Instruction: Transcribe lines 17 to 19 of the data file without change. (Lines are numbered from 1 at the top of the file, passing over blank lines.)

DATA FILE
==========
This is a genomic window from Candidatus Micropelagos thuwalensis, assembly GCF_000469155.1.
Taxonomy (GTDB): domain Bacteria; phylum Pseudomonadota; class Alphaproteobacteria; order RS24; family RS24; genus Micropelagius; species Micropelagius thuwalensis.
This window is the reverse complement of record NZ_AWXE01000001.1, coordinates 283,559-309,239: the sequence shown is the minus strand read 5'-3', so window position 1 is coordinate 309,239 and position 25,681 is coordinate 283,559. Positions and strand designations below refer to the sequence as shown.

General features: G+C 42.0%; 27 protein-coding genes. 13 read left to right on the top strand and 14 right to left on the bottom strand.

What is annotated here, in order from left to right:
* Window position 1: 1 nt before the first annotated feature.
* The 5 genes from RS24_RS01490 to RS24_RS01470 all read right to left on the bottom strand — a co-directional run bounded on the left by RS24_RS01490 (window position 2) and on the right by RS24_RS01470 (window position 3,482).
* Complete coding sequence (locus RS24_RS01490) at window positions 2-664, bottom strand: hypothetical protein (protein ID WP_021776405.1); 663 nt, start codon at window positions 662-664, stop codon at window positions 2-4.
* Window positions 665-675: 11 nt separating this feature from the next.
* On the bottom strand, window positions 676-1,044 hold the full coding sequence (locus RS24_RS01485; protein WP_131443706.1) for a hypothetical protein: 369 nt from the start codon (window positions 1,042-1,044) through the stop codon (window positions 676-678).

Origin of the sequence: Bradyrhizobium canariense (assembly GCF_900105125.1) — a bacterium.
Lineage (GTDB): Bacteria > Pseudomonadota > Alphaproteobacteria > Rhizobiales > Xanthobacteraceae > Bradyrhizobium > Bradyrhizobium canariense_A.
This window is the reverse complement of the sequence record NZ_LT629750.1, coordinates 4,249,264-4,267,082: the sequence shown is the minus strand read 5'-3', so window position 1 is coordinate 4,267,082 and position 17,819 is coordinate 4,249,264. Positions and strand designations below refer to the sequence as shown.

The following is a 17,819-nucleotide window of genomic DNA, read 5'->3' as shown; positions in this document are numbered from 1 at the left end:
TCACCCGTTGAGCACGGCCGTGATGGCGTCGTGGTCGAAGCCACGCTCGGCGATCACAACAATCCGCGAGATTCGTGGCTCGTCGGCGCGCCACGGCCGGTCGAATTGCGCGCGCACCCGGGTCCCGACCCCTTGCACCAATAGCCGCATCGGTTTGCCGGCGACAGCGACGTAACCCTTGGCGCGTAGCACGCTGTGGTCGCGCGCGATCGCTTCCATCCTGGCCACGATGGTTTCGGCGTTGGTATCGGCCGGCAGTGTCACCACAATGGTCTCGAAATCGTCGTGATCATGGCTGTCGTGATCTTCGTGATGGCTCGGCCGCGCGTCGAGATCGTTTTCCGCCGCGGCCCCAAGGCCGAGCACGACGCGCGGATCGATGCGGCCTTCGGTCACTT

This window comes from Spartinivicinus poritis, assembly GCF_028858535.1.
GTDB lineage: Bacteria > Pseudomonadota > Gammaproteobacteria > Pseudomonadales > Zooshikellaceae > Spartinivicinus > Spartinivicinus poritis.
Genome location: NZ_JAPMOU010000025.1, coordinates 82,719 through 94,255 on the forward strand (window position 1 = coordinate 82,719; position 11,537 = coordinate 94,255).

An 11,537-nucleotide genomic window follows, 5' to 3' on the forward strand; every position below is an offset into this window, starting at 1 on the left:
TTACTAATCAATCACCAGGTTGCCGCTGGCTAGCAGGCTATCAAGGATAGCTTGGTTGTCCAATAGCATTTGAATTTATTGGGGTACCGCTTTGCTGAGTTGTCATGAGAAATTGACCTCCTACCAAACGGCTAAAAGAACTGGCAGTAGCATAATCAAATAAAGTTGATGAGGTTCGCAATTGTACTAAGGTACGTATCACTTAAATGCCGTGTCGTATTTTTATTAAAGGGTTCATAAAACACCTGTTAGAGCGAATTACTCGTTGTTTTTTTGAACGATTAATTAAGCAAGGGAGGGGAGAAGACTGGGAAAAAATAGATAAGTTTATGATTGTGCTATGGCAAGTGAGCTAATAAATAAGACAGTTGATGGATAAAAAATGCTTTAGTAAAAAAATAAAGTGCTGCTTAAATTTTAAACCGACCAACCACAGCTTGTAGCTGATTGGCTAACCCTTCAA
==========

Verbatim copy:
GTDB lineage: Bacteria > Pseudomonadota > Gammaproteobacteria > Pseudomonadales > Zooshikellaceae > Spartinivicinus > Spartinivicinus poritis.
Genome location: NZ_JAPMOU010000025.1, coordinates 82,719 through 94,255 on the forward strand (window position 1 = coordinate 82,719; position 11,537 = coordinate 94,255).

An 11,537-nucleotide genomic window follows, 5' to 3' on the forward strand; every position below is an offset into this window, starting at 1 on the left: